Camping in Yosemite, CA

Yosemite virgins no more. We were bursting with delight over the breathtaking scenery and good fortune that had bestowed upon us. Bears fueled the anticipation of wilderness life. Our bikes carried us around the “preservation” well into the starry evenings. Even Cheddar Yeti was breathless, literally.

But, I believe that when you’re in a pickle, the best things are just about to happen.


The drive into the park was speckled with 6% Grade yellow triangle signs, which we ignored until the waft of burnt rubber ransacked the brisk mountain air that previously flowed gayly through our nostrils. Without a break pad ounce to spare, we stopped for a cool down. A bit scared, we made it to Lower Pines Campground, before night fall. Now, the burning was a welcomed fragrance.

Clear skies and warm 72 degree days, just perfect for bike rides and relaxing in our camp chairs with a beer and trail mix. Ahh, the wilderness. Keeping one eye open for bears and the other on our perfectly burning camp fire coals.

Homemade Chili over the camp fire took hours, but made it that much better to taste. Learning to cook from scratch and with the basics is a new challenge for me. I’ll document our new way of cooking in the “American Cheddar” section.

By day three, we had to move camp spaces. To our dismay, our behemoth of a dirty white Yeti wouldn’t fit into the tiny tree lined space that we booked. All campgrounds were full and the waiting list was 20 deep. Stranded with no place to stay. But, I believe that when you’re in a pickle, the best things are just about to happen.

Well, they did. Some friends from San Diego rented an RV to camp in Yosemite a day prior. Drew and Leslie Burke invited us to stay with them at their camp spot in beautiful Wawona. Wawona is just outside the Yosemite Valley about 22 miles (south on hwy 41) and still inside the National park boundaries. It sits on a river with oodles of space and no timed fire restrictions.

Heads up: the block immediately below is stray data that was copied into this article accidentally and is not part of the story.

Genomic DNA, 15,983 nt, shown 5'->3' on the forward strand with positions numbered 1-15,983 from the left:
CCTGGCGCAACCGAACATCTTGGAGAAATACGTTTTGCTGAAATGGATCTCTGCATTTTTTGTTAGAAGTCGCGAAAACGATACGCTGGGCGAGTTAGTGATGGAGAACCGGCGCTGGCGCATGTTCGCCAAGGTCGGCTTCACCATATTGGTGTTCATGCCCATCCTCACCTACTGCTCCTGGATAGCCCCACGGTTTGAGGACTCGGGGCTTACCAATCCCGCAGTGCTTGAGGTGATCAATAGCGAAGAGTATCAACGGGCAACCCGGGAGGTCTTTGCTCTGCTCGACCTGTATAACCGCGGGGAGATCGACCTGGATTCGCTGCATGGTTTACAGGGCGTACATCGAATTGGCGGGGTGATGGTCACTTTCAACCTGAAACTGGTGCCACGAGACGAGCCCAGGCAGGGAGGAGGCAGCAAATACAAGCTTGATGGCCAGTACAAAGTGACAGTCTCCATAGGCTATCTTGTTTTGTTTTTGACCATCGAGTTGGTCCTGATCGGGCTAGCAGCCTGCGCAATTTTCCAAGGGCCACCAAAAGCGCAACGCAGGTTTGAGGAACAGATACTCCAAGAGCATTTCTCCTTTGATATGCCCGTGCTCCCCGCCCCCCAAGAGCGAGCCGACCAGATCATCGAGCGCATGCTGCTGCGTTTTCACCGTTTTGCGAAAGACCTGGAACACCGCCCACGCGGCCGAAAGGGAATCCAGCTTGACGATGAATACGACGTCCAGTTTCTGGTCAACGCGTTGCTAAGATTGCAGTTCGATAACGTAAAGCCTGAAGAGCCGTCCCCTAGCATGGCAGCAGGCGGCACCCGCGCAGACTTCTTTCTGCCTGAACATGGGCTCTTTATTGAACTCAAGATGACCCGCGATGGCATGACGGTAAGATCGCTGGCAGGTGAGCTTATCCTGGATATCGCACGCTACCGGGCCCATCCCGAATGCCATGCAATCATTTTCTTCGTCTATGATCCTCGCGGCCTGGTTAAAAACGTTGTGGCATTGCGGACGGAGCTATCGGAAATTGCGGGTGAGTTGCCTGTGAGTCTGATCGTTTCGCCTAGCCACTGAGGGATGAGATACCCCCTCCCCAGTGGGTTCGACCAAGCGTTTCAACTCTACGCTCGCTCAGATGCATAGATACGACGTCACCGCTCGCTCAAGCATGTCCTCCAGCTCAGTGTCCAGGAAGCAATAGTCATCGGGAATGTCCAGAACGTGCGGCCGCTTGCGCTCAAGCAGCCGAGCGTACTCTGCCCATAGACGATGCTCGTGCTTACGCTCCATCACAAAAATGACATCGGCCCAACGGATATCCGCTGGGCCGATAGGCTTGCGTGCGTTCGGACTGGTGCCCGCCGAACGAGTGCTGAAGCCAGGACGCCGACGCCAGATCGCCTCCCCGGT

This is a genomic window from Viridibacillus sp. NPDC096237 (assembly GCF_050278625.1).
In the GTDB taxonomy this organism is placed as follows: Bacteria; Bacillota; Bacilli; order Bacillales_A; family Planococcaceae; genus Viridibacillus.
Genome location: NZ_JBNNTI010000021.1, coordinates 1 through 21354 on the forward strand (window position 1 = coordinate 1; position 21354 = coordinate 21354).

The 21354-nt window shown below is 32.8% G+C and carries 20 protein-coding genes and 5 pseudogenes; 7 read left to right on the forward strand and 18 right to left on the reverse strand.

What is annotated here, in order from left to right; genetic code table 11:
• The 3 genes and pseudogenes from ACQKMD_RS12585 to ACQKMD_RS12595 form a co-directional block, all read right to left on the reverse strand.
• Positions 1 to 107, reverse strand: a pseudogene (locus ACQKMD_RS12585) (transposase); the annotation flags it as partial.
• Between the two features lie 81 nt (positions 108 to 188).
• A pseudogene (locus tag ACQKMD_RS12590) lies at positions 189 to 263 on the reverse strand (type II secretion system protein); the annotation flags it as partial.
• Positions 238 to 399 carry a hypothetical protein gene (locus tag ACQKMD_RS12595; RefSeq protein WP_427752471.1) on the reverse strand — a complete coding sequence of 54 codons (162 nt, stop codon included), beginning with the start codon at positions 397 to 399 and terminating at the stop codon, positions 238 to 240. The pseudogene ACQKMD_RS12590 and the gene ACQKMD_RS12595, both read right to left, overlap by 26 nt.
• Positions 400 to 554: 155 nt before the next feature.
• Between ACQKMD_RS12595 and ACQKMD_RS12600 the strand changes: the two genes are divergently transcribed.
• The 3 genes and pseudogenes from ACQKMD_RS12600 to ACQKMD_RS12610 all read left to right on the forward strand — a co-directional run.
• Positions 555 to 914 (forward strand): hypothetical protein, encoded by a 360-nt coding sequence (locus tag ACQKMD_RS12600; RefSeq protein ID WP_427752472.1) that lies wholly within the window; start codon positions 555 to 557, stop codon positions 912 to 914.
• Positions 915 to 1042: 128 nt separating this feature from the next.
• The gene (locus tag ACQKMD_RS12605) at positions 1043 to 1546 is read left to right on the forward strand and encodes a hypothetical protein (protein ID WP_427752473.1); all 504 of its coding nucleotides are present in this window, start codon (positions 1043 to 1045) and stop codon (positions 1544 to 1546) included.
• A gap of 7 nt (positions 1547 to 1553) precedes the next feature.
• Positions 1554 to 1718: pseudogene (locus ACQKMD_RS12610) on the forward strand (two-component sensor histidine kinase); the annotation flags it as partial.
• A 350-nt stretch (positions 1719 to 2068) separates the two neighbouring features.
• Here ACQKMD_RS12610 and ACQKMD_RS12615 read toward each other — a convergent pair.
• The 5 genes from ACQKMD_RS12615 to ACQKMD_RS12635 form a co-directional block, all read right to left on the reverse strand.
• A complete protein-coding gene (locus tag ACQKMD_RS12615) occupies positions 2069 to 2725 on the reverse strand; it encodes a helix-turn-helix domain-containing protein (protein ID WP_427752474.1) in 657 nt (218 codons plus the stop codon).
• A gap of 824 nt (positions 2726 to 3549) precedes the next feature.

To top off our golden fortune cookie, Drew serenaded the smoke from the campfire with his guitar and sweet tunes melody. Drinks flowed, BBQ charred. Yo’Semite!!

“Hey, did you see that bear? There were two bikers right up on it, I don’t think they saw it.” Yeah, that was us.

We left Yosemite on Thursday, and on our way out the Yeti choked, sputtered, and just flat out refused to leave. I must say, if the waiting list wasn’t so long… we’d have taken the hint. Instead, we took an “E Ticket” tow truck ride down the Sierra’s to Sam’s Transmission in Oakhurst, CA.

THE SKINNY CHEESE:
BEARS: “Hey, did you see that bear? There were two bikers right up on it, I don’t think they saw it.” Yeah, that was us.

HIKES: Mirror Lake was long but easy. The morning is the best photo time. Lowers Falls is easy too (Green Circle) but is sardine packed with people. Upper Falls and Vernal Falls we hear are serious climbs (black diamond), so we skipped it. Miraposa, home to a grove of giant sequoias, is long when the road is closed, but nice and paved so it’s baby carriage friendly.

BIKES: Bring them! They have rentals but $25 bucks a day will drain your firewood and beer funds.

VIEWS:
Tunnel View and Inspiration Point are beautiful and up off the 41 toward Wawona. You’d need to drive. If we had not ran into the Burkes, we would have missed these sights. You can walk or bike to El Capitan to watch the climbers. Great spot to hang for a bit. Swinging bridge looked nice too, next time fo’sho.

LIVING:
Curry Village and Yosemite Village have everything you’ll need (except Gas!). Fully stocked, expensive, grocery stores, souvenirs, firewood, post office, book store, museum, photography gallery and film store. Bars, restaurants, coffee shops and pizza joints… you’d hardly know you we’re in a “preservation”. Even some pretty nice hotels for non-campers, and luxury tents for in betweenies.

GETTING THERE:
We took the 140, which is pretty, but steep at times, an advanced drive for new RVers like us. (read more details in the Road Ratings section)

CAMPING TIPS:
Camp reservations visit recreation.org
We stayed in Upper Pines (large/side by side spaces) and Lower Pines (smaller and right across the street), North Pines (by the water, really nice and small)
Book early and don’t lie about your length…cause you might not get away with it. We said we were 24 feet when we were actually 26.5 and couldn’t pull into our space. Length wasn’t the problem, it was turn clearance. Busted!
If you’ve seen the park or have a car to get up to the village, Wawona Campground is a great camp spot outside the valley.

If you’d like, check out our scenic Yosemite photos on FLICKR.



Comment To Facebook

Leave a Reply

Your email address will not be published. Required fields are marked *

You may use these HTML tags and attributes: <a href="" title=""> <abbr title=""> <acronym title=""> <b> <blockquote cite=""> <cite> <code> <del datetime=""> <em> <i> <q cite=""> <strike> <strong>